the awakening_Fotor

Red Jumpsuit Apparatus is a unique band. I was first introduced to them with one of their hits “Your Guardian Angel” and quickly became a fan. I thoroughly enjoyed Don’t You Fake It when it came onto my radar. Years later, for me, the album holds up. After this initial success, I felt the band faded a little. However, this past spring the band released The Awakening, which I feel is on par with their debut album.

The Awakening was released March 30th, and I didn’t hear about it until the middle of August. This is unfortunate because the album is a fun ride. As always, there is a deeper meaning to the lyrics and songs Red Jumpsuit Apparatus produces. I find this very appealing, as it essentially doubles the content on the record. You can listen to albums like this twice and get a totally different message and batch of emotions each time. Even without diving into the subtext, The Awakening is enjoyable, especially for fans of Don’t You Fake It.


The Awakening is not a sequel to Don’t You Fake it. I’ve always classified Don’t You Fake It as an alternative rock album slathered in emo themes. To me, The Awakening is a straight rock album.

All of Red Jumpsuit Apparatus’ music is overshadowed by Christian themes. You certainly do not have to be a member of the Christian community to appreciate their lyrics. I’ve found many of their songs are written to have a double meaning. This is especially true with The Awakening.

 The Awakening is a concept album. The story isn’t in your face and obvious, unless you listen to the songs as a whole. Each song is like an episode in a TV show, they advance the story and offer a little more information about the protagonist and their adventure. The story, as I understand it, is rather simple. The main character goes on a journey, as the chorus of the opening track goes, to: “Hope against all hope, That I’ll find love somewhere out there”. Soon after the album begins, they reach a point where they are too broken to carry on, they call out for help and someone comes into their life “like a shooting star”. Eventually, as the album comes to a close, the main character is rescued and restored, despite their constant failure.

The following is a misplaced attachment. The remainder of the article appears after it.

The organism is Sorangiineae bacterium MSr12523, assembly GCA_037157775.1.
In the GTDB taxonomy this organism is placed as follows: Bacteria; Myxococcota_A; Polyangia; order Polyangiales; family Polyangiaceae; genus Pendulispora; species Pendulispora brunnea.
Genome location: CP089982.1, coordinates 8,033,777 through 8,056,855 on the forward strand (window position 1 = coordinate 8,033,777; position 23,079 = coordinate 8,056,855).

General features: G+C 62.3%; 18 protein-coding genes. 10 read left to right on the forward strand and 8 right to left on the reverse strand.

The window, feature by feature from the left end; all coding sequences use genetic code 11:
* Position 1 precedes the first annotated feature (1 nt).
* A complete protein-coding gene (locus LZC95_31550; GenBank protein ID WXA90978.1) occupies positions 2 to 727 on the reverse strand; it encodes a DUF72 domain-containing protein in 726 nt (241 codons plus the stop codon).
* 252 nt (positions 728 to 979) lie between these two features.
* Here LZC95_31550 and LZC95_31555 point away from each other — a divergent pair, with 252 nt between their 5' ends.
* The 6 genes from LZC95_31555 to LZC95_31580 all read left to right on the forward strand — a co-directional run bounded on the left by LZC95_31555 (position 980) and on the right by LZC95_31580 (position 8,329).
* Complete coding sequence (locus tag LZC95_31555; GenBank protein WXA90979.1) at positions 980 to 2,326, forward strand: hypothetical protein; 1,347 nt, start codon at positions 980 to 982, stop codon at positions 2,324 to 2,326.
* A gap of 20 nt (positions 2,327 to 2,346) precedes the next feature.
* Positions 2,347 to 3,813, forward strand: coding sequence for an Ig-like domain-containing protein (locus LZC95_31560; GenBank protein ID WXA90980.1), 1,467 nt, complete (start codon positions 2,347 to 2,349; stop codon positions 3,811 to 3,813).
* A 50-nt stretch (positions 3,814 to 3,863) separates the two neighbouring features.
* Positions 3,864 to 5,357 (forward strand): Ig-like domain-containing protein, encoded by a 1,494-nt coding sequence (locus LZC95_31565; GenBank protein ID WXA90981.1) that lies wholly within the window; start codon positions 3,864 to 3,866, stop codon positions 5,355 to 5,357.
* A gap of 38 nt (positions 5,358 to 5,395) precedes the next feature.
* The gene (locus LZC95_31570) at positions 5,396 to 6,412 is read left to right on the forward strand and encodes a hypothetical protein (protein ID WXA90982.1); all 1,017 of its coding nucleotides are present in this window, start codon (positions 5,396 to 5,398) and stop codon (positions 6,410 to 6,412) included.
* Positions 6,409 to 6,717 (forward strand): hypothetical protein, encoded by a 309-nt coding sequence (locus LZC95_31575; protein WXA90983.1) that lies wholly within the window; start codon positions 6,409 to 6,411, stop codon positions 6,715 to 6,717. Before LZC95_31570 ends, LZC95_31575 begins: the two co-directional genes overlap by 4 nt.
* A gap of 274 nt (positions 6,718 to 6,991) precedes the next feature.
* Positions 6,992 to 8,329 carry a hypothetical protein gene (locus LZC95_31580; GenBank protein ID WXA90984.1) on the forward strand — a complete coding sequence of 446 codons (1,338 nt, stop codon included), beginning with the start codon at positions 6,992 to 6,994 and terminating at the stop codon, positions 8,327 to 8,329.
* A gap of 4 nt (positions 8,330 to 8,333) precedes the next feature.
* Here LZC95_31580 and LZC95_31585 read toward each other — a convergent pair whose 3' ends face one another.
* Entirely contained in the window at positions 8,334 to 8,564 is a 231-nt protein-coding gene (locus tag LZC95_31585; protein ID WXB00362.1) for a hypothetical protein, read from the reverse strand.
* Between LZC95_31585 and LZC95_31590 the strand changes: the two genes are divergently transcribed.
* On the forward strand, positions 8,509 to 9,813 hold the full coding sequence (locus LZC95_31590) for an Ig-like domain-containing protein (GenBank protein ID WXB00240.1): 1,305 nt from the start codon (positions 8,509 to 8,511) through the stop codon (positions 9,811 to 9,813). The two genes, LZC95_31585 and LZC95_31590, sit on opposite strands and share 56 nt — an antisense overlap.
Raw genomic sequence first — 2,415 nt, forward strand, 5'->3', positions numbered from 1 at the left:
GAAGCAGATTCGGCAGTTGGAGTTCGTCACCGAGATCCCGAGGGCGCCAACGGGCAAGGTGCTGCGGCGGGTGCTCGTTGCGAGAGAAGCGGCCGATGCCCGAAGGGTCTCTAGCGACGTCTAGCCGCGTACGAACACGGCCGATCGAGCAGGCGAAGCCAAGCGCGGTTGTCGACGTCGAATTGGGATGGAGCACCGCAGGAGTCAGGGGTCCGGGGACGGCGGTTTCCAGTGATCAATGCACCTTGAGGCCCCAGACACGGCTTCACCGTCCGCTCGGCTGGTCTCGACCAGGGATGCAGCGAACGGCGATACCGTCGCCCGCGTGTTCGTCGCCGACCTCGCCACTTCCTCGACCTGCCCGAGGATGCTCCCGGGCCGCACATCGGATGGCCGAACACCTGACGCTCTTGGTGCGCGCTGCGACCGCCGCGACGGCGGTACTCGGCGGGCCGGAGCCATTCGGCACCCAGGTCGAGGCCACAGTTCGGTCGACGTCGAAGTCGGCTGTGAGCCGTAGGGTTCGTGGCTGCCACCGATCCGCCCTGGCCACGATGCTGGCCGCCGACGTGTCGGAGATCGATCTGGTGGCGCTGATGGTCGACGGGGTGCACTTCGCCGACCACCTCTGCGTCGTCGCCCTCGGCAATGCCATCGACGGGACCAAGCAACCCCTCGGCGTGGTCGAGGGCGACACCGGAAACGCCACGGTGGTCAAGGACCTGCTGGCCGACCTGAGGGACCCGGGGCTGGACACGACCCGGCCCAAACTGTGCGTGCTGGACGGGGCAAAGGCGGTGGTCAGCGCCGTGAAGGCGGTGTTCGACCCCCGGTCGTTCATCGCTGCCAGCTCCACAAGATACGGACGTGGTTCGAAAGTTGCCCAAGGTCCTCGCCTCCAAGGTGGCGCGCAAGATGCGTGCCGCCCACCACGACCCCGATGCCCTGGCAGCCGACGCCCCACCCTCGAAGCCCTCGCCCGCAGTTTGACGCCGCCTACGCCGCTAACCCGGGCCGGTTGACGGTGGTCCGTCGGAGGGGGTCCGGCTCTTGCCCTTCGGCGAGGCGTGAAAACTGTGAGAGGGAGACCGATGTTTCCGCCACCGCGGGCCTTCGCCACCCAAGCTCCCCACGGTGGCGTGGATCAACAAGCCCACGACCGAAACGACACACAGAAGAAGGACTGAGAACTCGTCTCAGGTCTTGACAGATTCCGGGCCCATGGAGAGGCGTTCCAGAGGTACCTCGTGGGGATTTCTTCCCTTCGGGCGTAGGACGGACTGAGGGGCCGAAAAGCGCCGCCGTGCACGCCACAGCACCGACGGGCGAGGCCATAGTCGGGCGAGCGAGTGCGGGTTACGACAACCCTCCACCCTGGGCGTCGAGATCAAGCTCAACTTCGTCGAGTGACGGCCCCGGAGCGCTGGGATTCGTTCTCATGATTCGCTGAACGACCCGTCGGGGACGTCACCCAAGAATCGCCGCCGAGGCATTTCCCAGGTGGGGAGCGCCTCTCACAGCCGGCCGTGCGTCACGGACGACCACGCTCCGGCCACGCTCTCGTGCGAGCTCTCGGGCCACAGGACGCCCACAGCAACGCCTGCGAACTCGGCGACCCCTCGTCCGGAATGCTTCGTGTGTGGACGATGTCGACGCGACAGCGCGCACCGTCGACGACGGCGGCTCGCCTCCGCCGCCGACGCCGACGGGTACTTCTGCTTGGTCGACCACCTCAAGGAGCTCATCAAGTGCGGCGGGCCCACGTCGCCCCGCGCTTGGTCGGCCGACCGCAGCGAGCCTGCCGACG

Musically, The Awakening isn’t anything crazy or new. However, the attitude behind the music is refreshing. It has a raw edge, like Don’t You Fake It, though this passion is controlled. This is a sign of the band’s maturity and experience.

Songs Worth Investigating

I found the opening track, “Fight Everything” fun and exciting. It’s loaded with thrilling little hooks and fills that announce the band’s return to mainstream rock. And, this song sets up the album. It launches the protagonist’s quest to “find love somewhere out there”.

The closing track, “Unfinished Business” is another good tune. It serves as a good ending point, wrapped in the alluring coat of an emo-ballad. If this song were taken out of the album and played on its own, it would have a brilliant message that everyone can relate to: I messed up somethings in my life, but I’m still trying.

“Saul to Paul” is one of the more obvious “Christian” songs on the album. But, this does not make it a bad song or one that only Christians can appreciate. This song, like many Christian rock songs, can be taken as part of a conversation between a couple that is utterly in love: “I blamed it all on you, I was just hiding from the truth, And still you loved me”.